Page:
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There is nothing eternal in our world. And that has always upset mankind. Our life is so short that by the standards of the Universe it hardly lasts a second. The search for the fountain of youth and the elixir of eternal life is the best way to characterize our species – we do not want to die and do everything possible for this. Although, nature still wins: organisms inevitably grow old, and their place is taken by descendants. But do not despair – in recent years, the average life expectancy has increased significantly, and scientists have developed drugs and technologies that can significantly extend it, while maintaining quality.
But even if we live more than a hundred years, we will still grow old. The fact is that cells are programmed to divide and reproduce: the more they divide, the older they become and lose the ability to function normally. But what is death anyway? And are there organisms in nature that can live forever?
Aging and death
Almost all living organisms on our planet are born, mature, grow old and die. According to the “selfish gene” theory, we stay healthy long enough, but only to leave offspring and provide them with everything they need. From the point of view of nature, our children are the guarantee of immortality. True, with one condition – if they also have children.
Natural biodiversity is amazing. For example, oysters, salmon or, say, fruit flies quickly solve vital tasks: it is enough to lay a large number of eggs somewhere and voila – the mission is completed and there is no need to live on. For other animals, the tasks are more complicated: tigers or dolphins must bear offspring, raise them, feed them and “send” them into adulthood.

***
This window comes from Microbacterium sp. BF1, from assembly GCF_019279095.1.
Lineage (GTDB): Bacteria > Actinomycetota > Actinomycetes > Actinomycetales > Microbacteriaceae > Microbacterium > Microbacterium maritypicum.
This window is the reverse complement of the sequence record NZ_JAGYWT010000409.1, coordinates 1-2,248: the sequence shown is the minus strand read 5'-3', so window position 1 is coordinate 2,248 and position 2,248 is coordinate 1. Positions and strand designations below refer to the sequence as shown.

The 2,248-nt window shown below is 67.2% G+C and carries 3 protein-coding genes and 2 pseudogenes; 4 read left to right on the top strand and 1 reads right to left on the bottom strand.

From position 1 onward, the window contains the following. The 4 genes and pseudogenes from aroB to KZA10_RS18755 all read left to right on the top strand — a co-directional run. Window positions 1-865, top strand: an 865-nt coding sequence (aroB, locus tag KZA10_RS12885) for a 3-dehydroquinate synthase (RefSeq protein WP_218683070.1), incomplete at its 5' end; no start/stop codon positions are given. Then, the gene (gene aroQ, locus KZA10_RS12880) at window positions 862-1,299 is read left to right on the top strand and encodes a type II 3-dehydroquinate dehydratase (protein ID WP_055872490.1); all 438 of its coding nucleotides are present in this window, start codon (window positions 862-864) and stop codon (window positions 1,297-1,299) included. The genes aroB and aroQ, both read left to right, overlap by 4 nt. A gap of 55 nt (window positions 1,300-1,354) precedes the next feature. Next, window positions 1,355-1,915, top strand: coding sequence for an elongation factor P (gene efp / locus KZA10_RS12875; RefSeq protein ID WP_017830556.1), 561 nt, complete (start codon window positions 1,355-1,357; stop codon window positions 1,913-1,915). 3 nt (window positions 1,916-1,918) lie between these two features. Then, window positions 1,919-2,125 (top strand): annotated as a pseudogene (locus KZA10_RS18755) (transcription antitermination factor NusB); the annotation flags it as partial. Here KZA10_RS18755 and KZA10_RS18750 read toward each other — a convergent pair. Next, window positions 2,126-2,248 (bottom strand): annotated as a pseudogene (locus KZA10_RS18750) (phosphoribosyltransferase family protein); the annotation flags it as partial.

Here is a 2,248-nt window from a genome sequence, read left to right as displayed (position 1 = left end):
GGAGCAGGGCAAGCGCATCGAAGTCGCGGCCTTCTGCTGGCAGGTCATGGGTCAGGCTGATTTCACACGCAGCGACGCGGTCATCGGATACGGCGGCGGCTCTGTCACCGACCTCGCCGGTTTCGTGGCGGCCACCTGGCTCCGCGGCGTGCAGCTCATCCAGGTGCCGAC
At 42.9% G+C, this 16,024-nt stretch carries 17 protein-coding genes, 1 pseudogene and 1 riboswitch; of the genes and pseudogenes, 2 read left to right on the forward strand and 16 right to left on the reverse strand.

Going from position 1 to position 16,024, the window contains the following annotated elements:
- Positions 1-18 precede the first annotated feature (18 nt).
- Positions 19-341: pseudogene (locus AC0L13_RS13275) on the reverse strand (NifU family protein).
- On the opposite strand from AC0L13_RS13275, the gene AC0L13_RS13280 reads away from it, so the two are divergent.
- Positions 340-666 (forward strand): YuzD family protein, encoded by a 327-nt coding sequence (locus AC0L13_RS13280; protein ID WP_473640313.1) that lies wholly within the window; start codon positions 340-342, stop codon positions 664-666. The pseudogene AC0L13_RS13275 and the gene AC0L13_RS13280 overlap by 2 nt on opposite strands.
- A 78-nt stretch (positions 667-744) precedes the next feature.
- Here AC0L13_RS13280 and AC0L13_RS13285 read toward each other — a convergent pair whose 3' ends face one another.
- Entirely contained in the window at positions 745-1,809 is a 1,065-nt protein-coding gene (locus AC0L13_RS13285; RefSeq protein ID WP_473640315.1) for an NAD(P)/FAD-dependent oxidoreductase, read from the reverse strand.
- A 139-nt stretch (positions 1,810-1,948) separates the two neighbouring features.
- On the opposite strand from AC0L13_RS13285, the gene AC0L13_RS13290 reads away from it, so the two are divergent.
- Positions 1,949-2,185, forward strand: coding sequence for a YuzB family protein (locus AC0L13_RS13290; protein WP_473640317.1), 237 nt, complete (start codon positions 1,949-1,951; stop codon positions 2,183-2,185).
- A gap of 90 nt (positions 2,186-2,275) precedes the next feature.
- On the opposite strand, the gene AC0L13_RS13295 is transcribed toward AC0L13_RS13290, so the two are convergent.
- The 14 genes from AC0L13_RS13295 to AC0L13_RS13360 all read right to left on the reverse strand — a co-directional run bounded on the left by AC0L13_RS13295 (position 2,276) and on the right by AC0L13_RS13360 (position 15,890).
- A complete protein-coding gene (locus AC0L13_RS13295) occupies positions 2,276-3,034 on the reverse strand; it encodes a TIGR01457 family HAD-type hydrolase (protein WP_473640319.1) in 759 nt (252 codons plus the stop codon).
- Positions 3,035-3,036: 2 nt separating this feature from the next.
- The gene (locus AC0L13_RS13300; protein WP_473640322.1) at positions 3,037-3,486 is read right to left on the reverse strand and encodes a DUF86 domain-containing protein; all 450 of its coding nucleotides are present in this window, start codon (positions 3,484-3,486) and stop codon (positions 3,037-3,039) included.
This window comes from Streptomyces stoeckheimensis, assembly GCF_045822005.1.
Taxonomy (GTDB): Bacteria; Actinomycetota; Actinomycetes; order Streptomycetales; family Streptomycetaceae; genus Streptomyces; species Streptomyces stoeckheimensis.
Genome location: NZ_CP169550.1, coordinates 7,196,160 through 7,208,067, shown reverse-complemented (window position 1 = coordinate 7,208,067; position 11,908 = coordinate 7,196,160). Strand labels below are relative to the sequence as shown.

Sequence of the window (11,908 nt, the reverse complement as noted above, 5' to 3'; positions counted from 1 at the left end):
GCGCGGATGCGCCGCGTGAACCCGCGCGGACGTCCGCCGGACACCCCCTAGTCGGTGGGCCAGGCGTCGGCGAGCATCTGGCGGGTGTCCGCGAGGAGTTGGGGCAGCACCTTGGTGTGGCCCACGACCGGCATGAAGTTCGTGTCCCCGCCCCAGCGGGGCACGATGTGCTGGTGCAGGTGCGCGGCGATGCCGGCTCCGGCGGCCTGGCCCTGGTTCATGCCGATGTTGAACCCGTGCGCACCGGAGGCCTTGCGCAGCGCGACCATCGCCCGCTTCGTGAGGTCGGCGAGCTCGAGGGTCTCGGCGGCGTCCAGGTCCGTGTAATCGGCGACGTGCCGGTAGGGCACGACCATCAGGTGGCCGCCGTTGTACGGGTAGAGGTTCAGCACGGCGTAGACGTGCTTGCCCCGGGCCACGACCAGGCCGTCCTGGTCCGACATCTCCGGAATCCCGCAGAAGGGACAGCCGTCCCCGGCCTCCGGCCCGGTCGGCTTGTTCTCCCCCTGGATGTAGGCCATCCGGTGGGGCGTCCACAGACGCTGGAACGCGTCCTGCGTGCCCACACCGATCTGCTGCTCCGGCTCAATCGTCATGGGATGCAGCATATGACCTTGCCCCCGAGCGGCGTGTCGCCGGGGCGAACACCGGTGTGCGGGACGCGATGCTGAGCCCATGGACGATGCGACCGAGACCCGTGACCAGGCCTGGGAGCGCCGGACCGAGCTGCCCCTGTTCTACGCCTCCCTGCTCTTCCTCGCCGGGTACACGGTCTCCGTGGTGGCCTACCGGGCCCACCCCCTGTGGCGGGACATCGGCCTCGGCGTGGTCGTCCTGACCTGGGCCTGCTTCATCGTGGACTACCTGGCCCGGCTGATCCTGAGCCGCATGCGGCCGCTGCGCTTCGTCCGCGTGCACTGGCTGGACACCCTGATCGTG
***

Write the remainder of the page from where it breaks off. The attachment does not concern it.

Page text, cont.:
Homo sapiens have their own difficulties: when our children have children, we actively help them, remaining useful for some time. And we also have all the resources and technologies necessary for this, which allow us to stay healthy and active longer. But sooner or later, the cells of the body will begin to fail: the spine will bend, the eyes will stop seeing, the hearing will disappear, and the memory will deteriorate so much that we can hardly recognize ourselves in the mirror.
By studying the nature of aging, scientists are looking for the answer in our DNA, believing that the telomeric regions of chromosomes are responsible for lifespan and are associated with aging (but why is not known). We know that there are genes that determine the survival of fruit flies, nematode worms, and mice. These genes almost certainly exist in humans, but what is good for insects and other mammals may not be good for humans.
However, in the second half of the 20th century, life expectancy increased in developed and developing countries. Proper sanitation, nutrition, education, and medicine have made us long-lived, and studies in the US, Japan, and the UK have confirmed that social status is associated with health and longevity .